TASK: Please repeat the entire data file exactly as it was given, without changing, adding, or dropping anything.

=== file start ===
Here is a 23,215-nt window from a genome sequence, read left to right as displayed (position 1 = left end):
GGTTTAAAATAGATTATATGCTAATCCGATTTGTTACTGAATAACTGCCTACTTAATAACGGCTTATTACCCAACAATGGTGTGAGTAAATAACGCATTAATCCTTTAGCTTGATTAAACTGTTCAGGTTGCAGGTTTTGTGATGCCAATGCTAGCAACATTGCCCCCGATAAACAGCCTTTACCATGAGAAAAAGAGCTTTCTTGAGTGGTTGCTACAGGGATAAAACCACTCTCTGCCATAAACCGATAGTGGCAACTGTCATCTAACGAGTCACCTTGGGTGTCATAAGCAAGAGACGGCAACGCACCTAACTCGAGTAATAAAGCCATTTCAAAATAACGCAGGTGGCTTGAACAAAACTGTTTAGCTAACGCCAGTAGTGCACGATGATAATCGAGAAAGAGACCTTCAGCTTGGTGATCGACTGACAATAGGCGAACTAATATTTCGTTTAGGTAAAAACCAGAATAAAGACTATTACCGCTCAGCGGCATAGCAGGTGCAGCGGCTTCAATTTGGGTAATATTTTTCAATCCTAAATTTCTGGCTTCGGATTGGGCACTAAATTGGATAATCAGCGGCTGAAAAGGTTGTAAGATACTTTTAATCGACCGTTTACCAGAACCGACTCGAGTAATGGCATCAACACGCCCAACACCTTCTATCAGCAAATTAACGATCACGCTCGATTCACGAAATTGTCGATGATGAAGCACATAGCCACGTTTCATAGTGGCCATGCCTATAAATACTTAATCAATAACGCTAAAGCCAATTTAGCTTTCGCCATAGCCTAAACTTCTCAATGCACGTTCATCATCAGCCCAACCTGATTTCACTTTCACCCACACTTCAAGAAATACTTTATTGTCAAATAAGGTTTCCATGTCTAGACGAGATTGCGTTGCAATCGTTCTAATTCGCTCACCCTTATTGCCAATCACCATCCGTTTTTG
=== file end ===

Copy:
Here is a 23,215-nt window from a genome sequence, read left to right as displayed (position 1 = left end):
GGTTTAAAATAGATTATATGCTAATCCGATTTGTTACTGAATAACTGCCTACTTAATAACGGCTTATTACCCAACAATGGTGTGAGTAAATAACGCATTAATCCTTTAGCTTGATTAAACTGTTCAGGTTGCAGGTTTTGTGATGCCAATGCTAGCAACATTGCCCCCGATAAACAGCCTTTACCATGAGAAAAAGAGCTTTCTTGAGTGGTTGCTACAGGGATAAAACCACTCTCTGCCATAAACCGATAGTGGCAACTGTCATCTAACGAGTCACCTTGGGTGTCATAAGCAAGAGACGGCAACGCACCTAACTCGAGTAATAAAGCCATTTCAAAATAACGCAGGTGGCTTGAACAAAACTGTTTAGCTAACGCCAGTAGTGCACGATGATAATCGAGAAAGAGACCTTCAGCTTGGTGATCGACTGACAATAGGCGAACTAATATTTCGTTTAGGTAAAAACCAGAATAAAGACTATTACCGCTCAGCGGCATAGCAGGTGCAGCGGCTTCAATTTGGGTAATATTTTTCAATCCTAAATTTCTGGCTTCGGATTGGGCACTAAATTGGATAATCAGCGGCTGAAAAGGTTGTAAGATACTTTTAATCGACCGTTTACCAGAACCGACTCGAGTAATGGCATCAACACGCCCAACACCTTCTATCAGCAAATTAACGATCACGCTCGATTCACGAAATTGTCGATGATGAAGCACATAGCCACGTTTCATAGTGGCCATGCCTATAAATACTTAATCAATAACGCTAAAGCCAATTTAGCTTTCGCCATAGCCTAAACTTCTCAATGCACGTTCATCATCAGCCCAACCTGATTTCACTTTCACCCACACTTCAAGAAATACTTTATTGTCAAATAAGGTTTCCATGTCTAGACGAGATTGCGTTGCAATCGTTCTAATTCGCTCACCCTTATTGCCAATCACCATCCGTTTTTG